Science, Maths & Technology

### Become an OU student Introducing vectors for engineering applications

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# Background

It is common in engineering for physical phenomena to be represented as vector fields. A vector field is a mathematical representation of a system that describes how a quantity, such as a force, changes over an interval of time, or an area or volume of space. Figure 1, for example, illustrates vector fields created by magnets (in part (a)) and fluid flow (in part (b)). A vector field can be thought of as a graph where every coordinate has not only a position, but also a magnitude and direction. In the images in Figure 1, these are represented by small arrows, with each individual arrow indicating the direction and magnitude of a force at a specific position. Figure 1 Examples of models of vector fields: (a) model of a vector field created by a bar magnet; (b) model of a vector field created by flow around a cylinder

When viewed as a collection of individual vectors, vector fields can be very complex and difficult to understand, but when viewed holistically, patterns emerge that give insight into physical phenomena.

The examples in Figure 1 result from mathematical models, but accurately reflect the real-world situations they model. The first image is a diagram showing the magnetic field generated by a bar magnet, and accurately reflects the patterns created physically by iron filings when acted on by such a magnet, as illustrated in Figure 2(a). The image in Figure 1(b) is the result of a computational simulation of the fluid flow around a submerged cylinder, and is a representation of the real-world situation illustrated in Figure 2(b), which was created by smoke filaments in a wind tunnel. This representation is less accurate, with a difference in the flow to the right of the cylinder: in the physical example the smoke filaments become turbulent and messy as a result of the vortices formed in the wake of the cylinder, but in the simulation the flow remains smooth. This difference is a consequence of assumptions made in the mathematical model describing the flow. Assumptions have been made to make the mathematics more manageable by neglecting the complexity that gives rise to the vortices. Figure 2 Physical examples of vector fields: (a) magnetic field created by a bar magnet acting on iron filings; (b) turbulence created by flow around a cylinder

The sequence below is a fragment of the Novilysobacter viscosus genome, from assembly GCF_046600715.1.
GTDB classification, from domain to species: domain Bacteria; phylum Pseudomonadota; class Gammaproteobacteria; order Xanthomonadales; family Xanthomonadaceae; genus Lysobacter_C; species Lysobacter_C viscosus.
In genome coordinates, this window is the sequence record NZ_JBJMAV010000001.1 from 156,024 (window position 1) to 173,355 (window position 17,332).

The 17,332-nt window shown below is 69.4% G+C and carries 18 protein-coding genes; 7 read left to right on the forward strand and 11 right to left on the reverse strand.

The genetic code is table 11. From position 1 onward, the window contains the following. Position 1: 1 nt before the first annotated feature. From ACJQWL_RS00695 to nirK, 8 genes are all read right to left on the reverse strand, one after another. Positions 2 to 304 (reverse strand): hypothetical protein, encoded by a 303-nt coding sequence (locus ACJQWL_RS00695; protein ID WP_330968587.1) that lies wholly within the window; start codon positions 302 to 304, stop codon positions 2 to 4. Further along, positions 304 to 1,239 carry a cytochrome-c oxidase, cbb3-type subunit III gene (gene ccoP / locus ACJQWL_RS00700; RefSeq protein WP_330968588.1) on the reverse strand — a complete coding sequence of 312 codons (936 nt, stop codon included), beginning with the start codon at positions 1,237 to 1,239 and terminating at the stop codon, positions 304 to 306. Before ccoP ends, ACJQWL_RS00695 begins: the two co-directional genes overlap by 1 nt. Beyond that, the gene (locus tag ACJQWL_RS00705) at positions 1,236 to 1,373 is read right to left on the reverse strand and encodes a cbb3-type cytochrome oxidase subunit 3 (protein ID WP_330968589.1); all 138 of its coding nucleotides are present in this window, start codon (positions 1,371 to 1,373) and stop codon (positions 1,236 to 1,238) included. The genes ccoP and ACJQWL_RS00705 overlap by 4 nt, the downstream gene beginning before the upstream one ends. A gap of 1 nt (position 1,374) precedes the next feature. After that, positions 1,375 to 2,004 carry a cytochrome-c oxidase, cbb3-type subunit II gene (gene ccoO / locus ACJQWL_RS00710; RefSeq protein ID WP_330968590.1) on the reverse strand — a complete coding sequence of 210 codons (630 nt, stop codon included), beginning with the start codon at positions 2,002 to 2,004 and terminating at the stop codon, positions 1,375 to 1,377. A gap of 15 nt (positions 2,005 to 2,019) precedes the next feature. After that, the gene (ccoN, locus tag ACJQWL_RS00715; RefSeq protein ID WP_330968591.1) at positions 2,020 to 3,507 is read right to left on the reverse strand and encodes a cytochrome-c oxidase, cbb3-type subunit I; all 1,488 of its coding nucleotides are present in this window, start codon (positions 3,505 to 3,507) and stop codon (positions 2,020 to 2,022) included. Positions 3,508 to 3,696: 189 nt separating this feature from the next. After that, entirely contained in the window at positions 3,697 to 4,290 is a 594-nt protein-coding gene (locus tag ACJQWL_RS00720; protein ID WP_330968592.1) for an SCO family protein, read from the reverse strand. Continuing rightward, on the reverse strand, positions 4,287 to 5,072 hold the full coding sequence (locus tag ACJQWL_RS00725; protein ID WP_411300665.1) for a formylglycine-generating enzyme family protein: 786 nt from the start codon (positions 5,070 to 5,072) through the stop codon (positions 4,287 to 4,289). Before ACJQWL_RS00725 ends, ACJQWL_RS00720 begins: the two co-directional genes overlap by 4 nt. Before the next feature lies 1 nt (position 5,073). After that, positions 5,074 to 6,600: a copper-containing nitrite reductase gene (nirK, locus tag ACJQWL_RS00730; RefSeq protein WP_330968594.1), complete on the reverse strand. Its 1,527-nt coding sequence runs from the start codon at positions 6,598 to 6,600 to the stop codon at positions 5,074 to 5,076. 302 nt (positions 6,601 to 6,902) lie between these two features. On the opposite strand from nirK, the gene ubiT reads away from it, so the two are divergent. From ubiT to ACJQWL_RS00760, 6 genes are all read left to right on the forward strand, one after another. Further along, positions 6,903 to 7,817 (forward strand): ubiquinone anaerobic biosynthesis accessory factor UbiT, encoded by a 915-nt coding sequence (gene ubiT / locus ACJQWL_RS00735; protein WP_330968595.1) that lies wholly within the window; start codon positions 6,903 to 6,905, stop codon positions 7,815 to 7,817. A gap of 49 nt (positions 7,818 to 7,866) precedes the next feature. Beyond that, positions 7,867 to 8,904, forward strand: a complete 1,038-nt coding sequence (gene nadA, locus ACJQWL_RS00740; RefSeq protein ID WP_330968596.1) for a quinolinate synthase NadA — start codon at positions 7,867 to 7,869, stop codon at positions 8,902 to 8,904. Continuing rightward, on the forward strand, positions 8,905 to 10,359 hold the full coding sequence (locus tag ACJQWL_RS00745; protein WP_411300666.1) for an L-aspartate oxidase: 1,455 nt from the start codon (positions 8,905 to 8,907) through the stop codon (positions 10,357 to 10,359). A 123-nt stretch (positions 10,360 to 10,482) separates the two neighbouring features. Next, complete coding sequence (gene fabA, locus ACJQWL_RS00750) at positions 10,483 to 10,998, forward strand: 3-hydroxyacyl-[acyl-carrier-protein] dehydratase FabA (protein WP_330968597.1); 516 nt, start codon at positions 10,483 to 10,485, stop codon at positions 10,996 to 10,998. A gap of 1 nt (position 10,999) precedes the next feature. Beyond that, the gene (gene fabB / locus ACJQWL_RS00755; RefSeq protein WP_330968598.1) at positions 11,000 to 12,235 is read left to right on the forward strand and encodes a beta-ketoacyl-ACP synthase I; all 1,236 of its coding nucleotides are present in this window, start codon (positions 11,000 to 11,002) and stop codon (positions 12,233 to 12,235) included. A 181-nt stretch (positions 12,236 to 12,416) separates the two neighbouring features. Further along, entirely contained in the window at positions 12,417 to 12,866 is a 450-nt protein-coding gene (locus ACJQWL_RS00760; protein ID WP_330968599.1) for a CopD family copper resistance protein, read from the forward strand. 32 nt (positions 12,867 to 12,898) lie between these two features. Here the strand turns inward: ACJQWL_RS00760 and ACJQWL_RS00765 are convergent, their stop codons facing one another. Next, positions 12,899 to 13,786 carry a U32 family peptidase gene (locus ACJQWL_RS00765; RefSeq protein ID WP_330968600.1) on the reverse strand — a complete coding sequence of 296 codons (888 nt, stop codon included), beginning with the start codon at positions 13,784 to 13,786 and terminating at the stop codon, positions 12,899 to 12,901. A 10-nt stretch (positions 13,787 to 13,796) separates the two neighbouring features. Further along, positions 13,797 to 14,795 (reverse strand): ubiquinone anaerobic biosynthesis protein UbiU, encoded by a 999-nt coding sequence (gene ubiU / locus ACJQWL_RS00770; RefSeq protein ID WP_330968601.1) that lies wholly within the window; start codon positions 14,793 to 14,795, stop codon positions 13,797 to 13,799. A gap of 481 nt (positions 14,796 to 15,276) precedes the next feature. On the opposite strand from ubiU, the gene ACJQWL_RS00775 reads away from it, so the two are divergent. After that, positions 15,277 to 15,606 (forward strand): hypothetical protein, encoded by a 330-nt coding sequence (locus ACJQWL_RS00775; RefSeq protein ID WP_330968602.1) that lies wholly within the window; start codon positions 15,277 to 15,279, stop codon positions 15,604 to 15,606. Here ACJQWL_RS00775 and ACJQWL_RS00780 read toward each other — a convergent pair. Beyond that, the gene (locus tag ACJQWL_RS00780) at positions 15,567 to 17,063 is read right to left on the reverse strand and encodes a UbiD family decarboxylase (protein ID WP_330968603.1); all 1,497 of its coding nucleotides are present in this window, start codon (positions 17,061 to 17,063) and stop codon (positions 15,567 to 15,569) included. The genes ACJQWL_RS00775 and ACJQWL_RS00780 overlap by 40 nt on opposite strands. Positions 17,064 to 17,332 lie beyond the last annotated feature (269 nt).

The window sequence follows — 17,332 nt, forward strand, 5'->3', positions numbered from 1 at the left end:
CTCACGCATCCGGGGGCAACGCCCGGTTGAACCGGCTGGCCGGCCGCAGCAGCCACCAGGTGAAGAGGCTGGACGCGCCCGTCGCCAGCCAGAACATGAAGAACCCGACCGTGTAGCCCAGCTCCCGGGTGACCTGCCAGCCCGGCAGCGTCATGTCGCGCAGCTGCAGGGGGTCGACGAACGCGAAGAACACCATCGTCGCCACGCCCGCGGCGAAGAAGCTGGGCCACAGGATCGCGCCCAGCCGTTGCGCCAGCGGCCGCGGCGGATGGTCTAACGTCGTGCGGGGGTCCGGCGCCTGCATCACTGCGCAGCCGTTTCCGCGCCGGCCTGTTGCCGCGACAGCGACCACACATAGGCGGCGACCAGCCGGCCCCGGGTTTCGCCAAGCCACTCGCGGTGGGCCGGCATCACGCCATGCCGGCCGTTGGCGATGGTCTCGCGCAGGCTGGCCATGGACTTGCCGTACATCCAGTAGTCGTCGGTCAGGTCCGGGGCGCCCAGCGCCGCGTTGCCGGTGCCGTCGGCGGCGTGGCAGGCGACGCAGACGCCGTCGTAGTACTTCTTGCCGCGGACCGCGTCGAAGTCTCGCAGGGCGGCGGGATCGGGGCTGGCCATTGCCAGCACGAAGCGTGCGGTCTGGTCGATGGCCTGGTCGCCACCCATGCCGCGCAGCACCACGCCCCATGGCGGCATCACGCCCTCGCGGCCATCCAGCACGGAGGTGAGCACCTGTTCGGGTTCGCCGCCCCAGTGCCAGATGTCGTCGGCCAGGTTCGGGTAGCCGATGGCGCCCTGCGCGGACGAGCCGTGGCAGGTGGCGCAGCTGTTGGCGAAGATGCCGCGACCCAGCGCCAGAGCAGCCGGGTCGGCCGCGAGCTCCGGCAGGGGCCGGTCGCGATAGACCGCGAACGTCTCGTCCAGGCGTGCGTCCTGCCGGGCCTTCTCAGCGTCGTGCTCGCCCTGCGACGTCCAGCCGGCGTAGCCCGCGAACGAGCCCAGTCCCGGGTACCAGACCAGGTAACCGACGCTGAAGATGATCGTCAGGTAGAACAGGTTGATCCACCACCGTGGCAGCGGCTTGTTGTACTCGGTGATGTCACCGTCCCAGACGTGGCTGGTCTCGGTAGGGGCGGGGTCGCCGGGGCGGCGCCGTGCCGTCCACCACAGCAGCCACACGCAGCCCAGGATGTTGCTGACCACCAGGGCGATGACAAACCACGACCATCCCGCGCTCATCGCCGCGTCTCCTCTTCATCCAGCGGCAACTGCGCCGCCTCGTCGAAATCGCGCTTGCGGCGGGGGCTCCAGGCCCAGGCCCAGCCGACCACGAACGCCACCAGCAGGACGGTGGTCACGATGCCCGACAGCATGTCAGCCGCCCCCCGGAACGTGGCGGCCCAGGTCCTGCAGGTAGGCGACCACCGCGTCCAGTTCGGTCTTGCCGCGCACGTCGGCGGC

Vector fields are beyond the scope of this course, but you are likely to encounter them if you decide to take this area of study further. In preparation for this we will explore the mathematics of vectors.